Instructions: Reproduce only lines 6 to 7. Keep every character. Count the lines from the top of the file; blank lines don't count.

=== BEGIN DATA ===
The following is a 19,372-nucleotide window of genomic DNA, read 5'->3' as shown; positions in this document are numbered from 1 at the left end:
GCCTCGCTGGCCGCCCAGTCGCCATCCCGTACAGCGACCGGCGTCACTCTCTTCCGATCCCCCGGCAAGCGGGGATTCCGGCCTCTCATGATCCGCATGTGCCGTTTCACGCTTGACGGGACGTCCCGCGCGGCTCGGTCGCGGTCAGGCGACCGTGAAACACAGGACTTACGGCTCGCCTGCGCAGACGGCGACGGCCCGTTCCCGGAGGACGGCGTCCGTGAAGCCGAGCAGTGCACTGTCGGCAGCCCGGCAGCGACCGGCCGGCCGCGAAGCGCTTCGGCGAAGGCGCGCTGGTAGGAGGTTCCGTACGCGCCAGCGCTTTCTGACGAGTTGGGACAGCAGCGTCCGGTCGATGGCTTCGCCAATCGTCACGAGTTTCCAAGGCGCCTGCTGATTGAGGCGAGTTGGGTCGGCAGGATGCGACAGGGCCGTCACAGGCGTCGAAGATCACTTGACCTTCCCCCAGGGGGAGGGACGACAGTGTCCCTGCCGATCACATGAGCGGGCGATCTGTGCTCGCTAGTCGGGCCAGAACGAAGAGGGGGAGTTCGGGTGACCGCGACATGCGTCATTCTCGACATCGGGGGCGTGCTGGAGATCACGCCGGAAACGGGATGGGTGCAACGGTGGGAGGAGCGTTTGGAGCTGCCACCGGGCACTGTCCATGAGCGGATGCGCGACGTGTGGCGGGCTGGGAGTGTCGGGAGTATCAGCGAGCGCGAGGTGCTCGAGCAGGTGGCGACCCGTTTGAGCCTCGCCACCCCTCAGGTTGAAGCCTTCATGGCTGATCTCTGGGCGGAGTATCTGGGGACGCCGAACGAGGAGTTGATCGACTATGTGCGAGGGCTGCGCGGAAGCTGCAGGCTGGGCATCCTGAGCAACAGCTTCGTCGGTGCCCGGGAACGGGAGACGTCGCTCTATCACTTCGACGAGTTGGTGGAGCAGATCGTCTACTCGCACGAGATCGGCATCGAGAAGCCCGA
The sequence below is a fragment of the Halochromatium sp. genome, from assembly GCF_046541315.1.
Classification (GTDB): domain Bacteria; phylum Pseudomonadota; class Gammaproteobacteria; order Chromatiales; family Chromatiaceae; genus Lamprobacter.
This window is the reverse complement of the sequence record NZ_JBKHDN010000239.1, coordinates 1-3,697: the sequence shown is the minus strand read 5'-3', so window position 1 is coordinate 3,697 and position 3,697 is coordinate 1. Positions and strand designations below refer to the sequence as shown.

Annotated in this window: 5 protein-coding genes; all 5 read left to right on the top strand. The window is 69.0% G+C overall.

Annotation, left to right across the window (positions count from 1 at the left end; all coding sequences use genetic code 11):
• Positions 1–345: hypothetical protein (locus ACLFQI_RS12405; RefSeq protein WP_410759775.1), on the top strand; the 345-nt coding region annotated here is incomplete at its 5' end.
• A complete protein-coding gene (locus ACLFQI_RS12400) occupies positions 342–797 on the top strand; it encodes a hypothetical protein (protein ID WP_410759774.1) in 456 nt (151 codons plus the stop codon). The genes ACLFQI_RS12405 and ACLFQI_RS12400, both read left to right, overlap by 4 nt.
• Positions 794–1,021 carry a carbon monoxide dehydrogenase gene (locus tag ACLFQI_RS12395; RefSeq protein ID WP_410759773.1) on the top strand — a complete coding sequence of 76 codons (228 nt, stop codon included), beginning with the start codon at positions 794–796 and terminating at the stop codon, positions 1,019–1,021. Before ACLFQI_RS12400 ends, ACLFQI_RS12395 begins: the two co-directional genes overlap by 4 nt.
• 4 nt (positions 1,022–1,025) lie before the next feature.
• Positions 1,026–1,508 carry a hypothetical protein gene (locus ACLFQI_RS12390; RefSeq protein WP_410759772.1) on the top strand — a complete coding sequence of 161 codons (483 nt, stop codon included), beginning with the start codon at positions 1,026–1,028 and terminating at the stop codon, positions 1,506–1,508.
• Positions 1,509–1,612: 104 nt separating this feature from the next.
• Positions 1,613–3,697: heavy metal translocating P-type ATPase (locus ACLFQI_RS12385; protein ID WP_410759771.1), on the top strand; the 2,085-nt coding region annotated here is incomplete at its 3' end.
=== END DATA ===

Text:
Annotated in this window: 5 protein-coding genes; all 5 read left to right on the top strand. The window is 69.0% G+C overall.

Annotation, left to right across the window (positions count from 1 at the left end; all coding sequences use genetic code 11):